Heroin continues to cost the United States billions of dollars a year, and the problem is only getting worse. According to a new study created by Detox.com, heroin addiction actually costs the country $500 billion annually due to expenses like ED visits, incarceration, and lost productivity. In fact, $78.5 billion is the yearly price for treating illicit drug use alone. Currently, the government is paying for 46 percent of all the costs heroin addiction incurs.
Still, if you or someone you love is abusing this dangerous opioid drug, the cost to the country often isn’t as impactful as considering your own losses. The price of heroin can seem low, especially when compared to prescription opioid drugs, which can sell for $5 or more per pill. A single dose of heroin will only set you back about $15 to $20, and it is much more potent than most prescription pills.
Unfortunately, many people don’t take into account the fact that heroin addicts need more than one hit a day, perhaps 10 at the most. This can lead to a daily habit of around $200, which will cost an individual upwards of $73,000 a year. This is only the price for purchasing heroin, which often comes with other expenses addicts don’t consider.
Heroin can cost you hundreds, thousands, even hundreds of thousands of dollars, depending on the consequences of your use. What if you needed to be rushed to the hospital in an ambulance for an overdose situation? This could wind up costing $4,500 or more, just for one trip to the emergency department. Once you are stabilized, you will owe a large amount to the hospital, especially if you don’t currently have insurance. Also, if you were to get arrested for heroin possession, prison time will take a toll on your life, often taking your ability to keep or get a job serving your time. In addition, many people are fined upwards of $50,000 or $100,000 on top of a prison sentence.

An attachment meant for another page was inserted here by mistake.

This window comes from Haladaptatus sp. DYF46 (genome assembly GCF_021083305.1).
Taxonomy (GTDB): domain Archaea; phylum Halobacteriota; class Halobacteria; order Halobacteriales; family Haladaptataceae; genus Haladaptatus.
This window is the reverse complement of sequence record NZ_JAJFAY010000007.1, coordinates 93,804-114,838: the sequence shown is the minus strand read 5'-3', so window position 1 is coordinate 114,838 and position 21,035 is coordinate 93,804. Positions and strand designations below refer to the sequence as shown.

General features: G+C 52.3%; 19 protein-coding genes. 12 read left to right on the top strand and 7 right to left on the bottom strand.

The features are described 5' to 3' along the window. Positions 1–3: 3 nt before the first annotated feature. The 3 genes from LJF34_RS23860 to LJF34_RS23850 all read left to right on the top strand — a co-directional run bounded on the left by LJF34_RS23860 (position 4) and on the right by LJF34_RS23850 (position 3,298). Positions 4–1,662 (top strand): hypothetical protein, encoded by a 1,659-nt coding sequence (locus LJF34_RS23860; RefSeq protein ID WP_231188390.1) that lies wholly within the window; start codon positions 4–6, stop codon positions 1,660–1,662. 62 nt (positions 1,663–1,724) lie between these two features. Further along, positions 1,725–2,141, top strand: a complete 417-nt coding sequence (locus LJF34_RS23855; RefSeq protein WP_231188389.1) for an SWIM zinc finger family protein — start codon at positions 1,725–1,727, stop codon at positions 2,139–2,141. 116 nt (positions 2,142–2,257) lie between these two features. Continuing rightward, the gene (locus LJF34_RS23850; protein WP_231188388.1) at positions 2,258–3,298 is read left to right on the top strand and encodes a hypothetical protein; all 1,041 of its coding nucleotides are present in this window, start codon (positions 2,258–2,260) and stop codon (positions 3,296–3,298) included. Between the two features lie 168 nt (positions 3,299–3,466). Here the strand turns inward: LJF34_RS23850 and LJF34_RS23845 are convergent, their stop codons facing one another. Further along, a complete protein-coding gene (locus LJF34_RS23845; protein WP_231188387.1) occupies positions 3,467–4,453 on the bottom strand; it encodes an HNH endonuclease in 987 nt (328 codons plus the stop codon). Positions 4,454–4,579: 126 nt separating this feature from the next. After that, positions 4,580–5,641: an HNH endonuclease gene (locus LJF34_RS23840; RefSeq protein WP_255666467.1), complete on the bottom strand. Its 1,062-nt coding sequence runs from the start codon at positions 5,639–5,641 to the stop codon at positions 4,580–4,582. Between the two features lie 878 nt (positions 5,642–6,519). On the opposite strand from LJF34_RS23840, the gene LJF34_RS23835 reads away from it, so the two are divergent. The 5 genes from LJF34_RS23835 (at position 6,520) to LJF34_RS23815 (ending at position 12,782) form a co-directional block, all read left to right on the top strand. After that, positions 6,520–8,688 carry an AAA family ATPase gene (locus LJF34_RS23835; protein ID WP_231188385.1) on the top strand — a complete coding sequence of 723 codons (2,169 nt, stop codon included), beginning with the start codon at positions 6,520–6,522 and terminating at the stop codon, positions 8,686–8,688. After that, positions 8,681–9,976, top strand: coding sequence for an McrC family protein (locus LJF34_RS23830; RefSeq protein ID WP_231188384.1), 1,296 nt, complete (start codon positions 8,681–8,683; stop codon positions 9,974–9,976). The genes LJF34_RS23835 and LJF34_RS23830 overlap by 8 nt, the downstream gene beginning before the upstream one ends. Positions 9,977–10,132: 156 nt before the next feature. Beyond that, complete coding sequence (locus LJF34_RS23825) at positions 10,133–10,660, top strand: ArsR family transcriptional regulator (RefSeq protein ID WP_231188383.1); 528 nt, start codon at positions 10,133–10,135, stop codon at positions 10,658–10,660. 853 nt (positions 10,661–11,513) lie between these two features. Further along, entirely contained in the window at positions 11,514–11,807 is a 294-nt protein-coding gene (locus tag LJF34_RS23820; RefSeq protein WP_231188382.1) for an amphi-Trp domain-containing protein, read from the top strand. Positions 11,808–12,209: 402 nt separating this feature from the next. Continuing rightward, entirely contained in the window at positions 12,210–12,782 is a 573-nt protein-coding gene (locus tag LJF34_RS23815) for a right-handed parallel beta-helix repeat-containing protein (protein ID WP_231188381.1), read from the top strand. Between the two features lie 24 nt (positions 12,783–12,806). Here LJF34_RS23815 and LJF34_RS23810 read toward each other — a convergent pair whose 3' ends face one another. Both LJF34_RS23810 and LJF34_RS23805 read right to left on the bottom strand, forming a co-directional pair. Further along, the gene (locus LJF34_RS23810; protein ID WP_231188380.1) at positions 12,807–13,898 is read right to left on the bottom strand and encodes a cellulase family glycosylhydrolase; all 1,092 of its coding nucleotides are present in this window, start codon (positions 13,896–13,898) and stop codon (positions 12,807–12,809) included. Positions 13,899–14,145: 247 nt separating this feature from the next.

As you can see, heroin cannot only become expensive for the government and the rest of the country but also for everyday users. You can lose things for which there is no monetary value as well, such as your loved ones, your self-esteem, and your health. No matter how you look at it, heroin takes and takes—and gives little back.
So what can you do to protect yourself and to minimize the toll heroin is taking on your life? One of the first steps is to seek professional heroin detox. This treatment will allow you to be safely weaned off the drug and to avoid intense withdrawal symptoms that could cause you to relapse. Detox is often an effective and necessary part of addiction treatment, though it absolutely must be followed up with rehab in order for patients to recover and stay stable after treatment.
Make a choice to live a better, happier, and less harmful life today. Though heroin may seem inexpensive, in reality, it could cost you everything you have.